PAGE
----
The Thai market has remained surprisingly resilient despite the imposition of martial law on May 20 followed by a full-blown coup two days later. Both events clearly raise the Thai country equity risk premium and have prompted Tisco’s Economic Strategy Unit to downgrade its 2014 and 2015 economic forecasts further.
It now expects GDP growth of just 1 per cent this year and 3.5 per cent in 2015 based on the following key assumptions: 1) a soon-to-be-announced interim government that will run the country for 18 months, 2) no major violent protests because of tightened security and 3) a new election in 2016.
Our year-end SET Index target of 1,500, set on April 28, now looks optimistic and our previous target of 1,420 may be closer to the mark. Nonetheless, many local retail and institutional investors are generally quite bullish post-coup and have been buying as foreigners have been selling.
Their view is that the Army’s total consolidation of power has created an environment in which previously intractable problems can be solved: 1) farmers’ IOUs for the rice-pledge scheme are now being paid, 2) the 2015 budget is to be fast-tracked, 3) lending to small and medium-sized enterprises is to be facilitated, and 4) broader reforms (electoral and constitutional) can be addressed. All this is happening without the endless legal bickering, protests and counter-protests that have occurred over the past six months.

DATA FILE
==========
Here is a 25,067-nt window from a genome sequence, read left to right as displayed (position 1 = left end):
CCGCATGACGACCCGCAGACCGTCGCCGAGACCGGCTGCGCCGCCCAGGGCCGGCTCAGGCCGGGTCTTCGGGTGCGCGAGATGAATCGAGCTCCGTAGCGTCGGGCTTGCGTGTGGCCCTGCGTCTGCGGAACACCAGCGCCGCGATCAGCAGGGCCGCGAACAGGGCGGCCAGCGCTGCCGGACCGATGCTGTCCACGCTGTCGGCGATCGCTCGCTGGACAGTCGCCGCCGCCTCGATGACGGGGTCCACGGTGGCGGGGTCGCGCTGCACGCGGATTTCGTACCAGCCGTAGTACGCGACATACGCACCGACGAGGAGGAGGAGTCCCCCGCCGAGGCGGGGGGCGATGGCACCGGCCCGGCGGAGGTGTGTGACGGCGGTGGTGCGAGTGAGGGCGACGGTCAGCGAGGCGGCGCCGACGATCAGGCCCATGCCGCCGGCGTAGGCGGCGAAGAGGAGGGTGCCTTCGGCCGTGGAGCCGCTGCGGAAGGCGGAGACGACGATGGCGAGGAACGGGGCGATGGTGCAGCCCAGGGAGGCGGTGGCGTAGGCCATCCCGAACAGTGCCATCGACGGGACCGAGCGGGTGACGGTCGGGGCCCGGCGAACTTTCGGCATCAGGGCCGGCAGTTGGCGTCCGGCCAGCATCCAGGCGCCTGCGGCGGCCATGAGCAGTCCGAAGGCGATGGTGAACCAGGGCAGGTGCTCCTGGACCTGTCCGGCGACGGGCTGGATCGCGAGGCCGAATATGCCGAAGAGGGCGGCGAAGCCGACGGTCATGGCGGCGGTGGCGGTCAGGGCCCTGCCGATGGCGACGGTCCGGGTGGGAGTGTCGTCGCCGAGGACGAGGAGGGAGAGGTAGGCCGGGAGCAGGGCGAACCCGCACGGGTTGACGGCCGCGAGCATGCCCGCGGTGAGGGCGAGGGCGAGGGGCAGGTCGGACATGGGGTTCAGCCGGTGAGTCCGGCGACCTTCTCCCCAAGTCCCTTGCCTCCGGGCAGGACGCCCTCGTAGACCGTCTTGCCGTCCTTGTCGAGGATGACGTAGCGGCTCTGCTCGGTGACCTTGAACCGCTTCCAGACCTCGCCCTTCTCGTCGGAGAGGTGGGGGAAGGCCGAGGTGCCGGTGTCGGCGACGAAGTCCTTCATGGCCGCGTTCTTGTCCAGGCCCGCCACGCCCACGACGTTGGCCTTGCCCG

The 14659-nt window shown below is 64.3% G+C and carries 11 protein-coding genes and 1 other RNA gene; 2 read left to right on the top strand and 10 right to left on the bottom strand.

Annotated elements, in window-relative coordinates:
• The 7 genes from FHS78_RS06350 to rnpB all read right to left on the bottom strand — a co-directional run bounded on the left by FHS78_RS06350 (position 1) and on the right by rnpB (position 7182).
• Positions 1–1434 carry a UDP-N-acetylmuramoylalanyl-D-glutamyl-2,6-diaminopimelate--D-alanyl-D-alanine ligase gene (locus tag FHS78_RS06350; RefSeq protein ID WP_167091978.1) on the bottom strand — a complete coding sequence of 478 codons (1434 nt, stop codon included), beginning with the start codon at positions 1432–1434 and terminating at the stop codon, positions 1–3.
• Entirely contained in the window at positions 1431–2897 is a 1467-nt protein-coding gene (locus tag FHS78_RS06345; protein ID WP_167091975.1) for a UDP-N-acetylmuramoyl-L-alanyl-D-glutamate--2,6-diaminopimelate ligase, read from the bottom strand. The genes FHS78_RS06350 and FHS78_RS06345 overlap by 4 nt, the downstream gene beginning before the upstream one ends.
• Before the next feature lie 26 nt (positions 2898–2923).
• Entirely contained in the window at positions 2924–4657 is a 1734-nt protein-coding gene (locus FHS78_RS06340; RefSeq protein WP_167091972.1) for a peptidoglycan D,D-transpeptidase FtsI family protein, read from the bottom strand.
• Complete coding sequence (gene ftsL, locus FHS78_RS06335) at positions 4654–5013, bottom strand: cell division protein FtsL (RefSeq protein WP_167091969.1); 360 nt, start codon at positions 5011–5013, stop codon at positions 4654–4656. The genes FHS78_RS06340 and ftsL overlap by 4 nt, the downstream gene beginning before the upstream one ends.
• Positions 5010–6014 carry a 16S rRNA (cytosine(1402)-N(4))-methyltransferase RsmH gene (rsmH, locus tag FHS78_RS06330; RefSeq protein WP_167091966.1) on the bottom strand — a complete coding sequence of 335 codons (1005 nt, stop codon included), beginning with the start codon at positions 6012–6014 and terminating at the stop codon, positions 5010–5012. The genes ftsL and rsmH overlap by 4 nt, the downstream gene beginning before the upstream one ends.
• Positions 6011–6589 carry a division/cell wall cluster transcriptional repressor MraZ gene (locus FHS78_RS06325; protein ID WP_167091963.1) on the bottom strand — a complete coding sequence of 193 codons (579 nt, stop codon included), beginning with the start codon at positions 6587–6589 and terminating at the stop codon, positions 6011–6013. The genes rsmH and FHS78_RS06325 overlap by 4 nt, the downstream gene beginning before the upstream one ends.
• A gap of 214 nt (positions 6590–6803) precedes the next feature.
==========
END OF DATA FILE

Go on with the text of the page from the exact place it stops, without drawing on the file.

Another factor that may help support the Stock Exchange of Thailand in the near term is the return of strong fund flows to emerging markets as global investors chase yields. According to data from EPFR Global (as reported in The Wall Street Journal), global funds injected a net US$13.2 billion into emerging markets in April and May – the biggest increase in more than a year.
Whether Thailand benefits from any of this global wave of liquidity depends on the junta’s ability to revive the economy quickly, restore peace and order, and encourage confidence among foreign tourists and investors. Early signs are encouraging but it is probably best to wait to see whom the junta names to the Cabinet before rushing back into the market.
As highlighted in our recent series of alerts, many big-cap stocks that we previously favoured are negatively affected by recent events. These include CPN (Central Pattana), AOT (Airports of Thailand), CENTEL (Central Plaza Hotel), MINT (Minor International), ADVANC (Advanced Info Service) and INTUCH (Intouch Holdings).